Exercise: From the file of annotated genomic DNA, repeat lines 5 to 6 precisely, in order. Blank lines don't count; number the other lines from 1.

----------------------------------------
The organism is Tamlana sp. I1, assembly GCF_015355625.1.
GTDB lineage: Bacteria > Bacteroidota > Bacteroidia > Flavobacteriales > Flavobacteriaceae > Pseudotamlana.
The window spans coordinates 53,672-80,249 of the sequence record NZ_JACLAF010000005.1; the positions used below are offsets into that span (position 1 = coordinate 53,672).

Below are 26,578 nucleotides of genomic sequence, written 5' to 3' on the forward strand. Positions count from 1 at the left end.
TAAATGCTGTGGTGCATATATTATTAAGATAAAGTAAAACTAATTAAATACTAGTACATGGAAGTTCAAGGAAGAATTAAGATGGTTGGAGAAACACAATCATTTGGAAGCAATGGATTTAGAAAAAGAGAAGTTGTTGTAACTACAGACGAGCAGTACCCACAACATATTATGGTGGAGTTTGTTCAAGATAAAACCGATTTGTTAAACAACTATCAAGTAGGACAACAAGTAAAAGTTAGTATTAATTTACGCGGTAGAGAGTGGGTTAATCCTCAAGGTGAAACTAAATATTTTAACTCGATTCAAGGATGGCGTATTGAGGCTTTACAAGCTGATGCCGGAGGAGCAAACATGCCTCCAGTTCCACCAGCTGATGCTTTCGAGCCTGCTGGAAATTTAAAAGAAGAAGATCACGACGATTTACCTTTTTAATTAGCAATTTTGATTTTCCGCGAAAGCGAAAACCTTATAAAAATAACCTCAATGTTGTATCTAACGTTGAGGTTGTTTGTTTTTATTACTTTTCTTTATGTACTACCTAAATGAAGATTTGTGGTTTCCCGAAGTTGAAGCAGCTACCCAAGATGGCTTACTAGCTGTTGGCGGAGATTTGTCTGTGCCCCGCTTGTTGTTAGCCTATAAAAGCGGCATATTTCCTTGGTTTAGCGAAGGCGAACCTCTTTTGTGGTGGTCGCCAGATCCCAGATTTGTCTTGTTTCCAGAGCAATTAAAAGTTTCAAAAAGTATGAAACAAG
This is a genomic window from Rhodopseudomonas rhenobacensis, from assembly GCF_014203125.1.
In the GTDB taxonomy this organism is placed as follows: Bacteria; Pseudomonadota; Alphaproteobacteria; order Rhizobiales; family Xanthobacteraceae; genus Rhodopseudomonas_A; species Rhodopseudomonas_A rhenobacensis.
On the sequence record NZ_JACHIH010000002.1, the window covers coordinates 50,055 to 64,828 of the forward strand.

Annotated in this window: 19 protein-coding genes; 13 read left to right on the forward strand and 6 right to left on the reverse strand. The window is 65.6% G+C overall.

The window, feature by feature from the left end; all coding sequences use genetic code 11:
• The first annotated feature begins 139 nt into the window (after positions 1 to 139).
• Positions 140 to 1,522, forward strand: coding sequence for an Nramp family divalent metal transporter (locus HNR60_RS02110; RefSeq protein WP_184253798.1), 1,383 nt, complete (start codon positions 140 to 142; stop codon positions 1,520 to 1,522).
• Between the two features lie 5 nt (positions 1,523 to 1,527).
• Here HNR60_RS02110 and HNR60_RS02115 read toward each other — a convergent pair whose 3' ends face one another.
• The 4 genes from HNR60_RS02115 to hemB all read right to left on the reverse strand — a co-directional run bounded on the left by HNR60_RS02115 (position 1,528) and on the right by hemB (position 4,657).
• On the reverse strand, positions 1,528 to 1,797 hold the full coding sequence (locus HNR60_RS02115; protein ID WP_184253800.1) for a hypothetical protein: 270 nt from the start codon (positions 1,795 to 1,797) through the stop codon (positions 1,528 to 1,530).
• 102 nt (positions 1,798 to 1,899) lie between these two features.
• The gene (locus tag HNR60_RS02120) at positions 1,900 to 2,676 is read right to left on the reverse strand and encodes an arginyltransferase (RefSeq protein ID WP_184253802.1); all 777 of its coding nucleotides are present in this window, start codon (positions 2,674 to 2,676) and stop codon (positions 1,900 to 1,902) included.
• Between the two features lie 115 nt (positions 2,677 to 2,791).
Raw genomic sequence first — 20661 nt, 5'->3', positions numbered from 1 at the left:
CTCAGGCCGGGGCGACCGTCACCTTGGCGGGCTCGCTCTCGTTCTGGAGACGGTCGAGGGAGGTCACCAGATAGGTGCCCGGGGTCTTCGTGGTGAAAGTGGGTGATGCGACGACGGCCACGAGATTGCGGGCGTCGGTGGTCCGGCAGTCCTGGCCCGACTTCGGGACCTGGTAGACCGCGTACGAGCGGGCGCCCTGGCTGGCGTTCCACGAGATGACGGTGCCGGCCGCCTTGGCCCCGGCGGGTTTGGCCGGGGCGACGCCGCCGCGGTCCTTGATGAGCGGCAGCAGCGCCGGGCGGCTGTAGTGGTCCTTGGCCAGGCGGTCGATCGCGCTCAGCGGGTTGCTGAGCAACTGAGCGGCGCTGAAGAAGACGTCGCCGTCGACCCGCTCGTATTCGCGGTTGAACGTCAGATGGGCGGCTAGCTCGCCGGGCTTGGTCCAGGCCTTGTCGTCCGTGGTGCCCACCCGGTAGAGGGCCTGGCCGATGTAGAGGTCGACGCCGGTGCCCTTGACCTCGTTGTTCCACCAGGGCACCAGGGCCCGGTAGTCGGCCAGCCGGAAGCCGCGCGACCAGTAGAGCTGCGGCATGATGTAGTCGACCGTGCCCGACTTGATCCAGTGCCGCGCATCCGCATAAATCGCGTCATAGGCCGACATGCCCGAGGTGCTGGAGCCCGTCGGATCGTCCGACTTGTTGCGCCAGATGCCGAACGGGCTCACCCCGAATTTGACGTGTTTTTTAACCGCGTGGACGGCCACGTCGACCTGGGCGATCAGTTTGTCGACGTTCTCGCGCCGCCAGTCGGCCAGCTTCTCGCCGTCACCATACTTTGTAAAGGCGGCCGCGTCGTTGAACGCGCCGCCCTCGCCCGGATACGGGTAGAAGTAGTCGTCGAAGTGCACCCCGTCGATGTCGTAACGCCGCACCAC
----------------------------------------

TAAATGCTGTGGTGCATATATTATTAAGATAAAGTAAAACTAATTAAATACTAGTACATGGAAGTTCAAGGAAGAATTAAGATGGTTGGAGAAACACAATCATTTGGAAGCAATGGATTTAGAAAAAGAGAAGTTGTTGTAACTACAGACGAGCAGTACCCACAACATATTATGGTGGAGTTTGTTCAAGATAAAACCGATTTGTTAAACAACTATCAAGTAGGACAACAAGTAAAAGTTAGTATTAATTTACGCGGTAGAGAGTGGGTTAATCCTCAAGGTGAAACTAAATATTTTAACTCGATTCAAGGATGGCGTATTGAGGCTTTACAAGCTGATGCCGGAGGAGCAAACATGCCTCCAGTTCCACCAGCTGATGCTTTCGAGCCTGCTGGAAATTTAAAAGAAGAAGATCACGACGATTTACCTTTTTAATTAGCAATTTTGATTTTCCGCGAAAGCGAAAACCTTATAAAAATAACCTCAATGTTGTATCTAACGTTGAGGTTGTTTGTTTTTATTACTTTTCTTTATGTACTACCTAAATGAAGATTTGTGGTTTCCCGAAGTTGAAGCAGCTACCCAAGATGGCTTACTAGCTGTTGGCGGAGATTTGTCTGTGCCCCGCTTGTTGTTAGCCTATAAAAGCGGCATATTTCCTTGGTTTAGCGAAGGCGAACCTCTTTTGTGGTGGTCGCCAGATCCCAGATTTGTCTTGTTTCCAGAGCAATTAAAAGTTTCAAAAAGTATGAAACAAG
This is a genomic window from Rhodopseudomonas rhenobacensis, from assembly GCF_014203125.1.